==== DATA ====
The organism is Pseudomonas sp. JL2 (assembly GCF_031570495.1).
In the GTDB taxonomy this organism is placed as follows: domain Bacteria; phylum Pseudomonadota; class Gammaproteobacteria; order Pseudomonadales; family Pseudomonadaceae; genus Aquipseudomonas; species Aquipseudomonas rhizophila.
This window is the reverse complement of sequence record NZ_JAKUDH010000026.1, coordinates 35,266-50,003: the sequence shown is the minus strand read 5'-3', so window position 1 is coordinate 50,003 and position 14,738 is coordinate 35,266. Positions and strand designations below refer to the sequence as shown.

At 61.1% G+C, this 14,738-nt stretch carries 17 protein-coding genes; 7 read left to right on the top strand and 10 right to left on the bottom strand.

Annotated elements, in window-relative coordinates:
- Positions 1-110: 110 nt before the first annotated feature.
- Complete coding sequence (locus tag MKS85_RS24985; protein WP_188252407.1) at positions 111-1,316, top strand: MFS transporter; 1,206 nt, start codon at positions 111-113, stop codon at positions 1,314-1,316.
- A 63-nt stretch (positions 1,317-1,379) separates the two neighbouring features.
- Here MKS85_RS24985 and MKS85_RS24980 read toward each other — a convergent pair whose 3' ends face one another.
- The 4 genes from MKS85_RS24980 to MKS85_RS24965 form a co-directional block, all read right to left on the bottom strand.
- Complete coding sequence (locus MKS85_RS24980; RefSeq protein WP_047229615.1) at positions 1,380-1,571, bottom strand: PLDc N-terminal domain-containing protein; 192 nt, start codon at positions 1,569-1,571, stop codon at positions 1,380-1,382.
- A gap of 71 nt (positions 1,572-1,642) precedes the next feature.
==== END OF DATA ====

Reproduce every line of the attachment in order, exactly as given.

The organism is Pseudomonas sp. JL2 (assembly GCF_031570495.1).
In the GTDB taxonomy this organism is placed as follows: domain Bacteria; phylum Pseudomonadota; class Gammaproteobacteria; order Pseudomonadales; family Pseudomonadaceae; genus Aquipseudomonas; species Aquipseudomonas rhizophila.
This window is the reverse complement of sequence record NZ_JAKUDH010000026.1, coordinates 35,266-50,003: the sequence shown is the minus strand read 5'-3', so window position 1 is coordinate 50,003 and position 14,738 is coordinate 35,266. Positions and strand designations below refer to the sequence as shown.

At 61.1% G+C, this 14,738-nt stretch carries 17 protein-coding genes; 7 read left to right on the top strand and 10 right to left on the bottom strand.

Annotated elements, in window-relative coordinates:
- Positions 1-110: 110 nt before the first annotated feature.
- Complete coding sequence (locus tag MKS85_RS24985; protein WP_188252407.1) at positions 111-1,316, top strand: MFS transporter; 1,206 nt, start codon at positions 111-113, stop codon at positions 1,314-1,316.
- A 63-nt stretch (positions 1,317-1,379) separates the two neighbouring features.
- Here MKS85_RS24985 and MKS85_RS24980 read toward each other — a convergent pair whose 3' ends face one another.
- The 4 genes from MKS85_RS24980 to MKS85_RS24965 form a co-directional block, all read right to left on the bottom strand.
- Complete coding sequence (locus MKS85_RS24980; RefSeq protein WP_047229615.1) at positions 1,380-1,571, bottom strand: PLDc N-terminal domain-containing protein; 192 nt, start codon at positions 1,569-1,571, stop codon at positions 1,380-1,382.
- A gap of 71 nt (positions 1,572-1,642) precedes the next feature.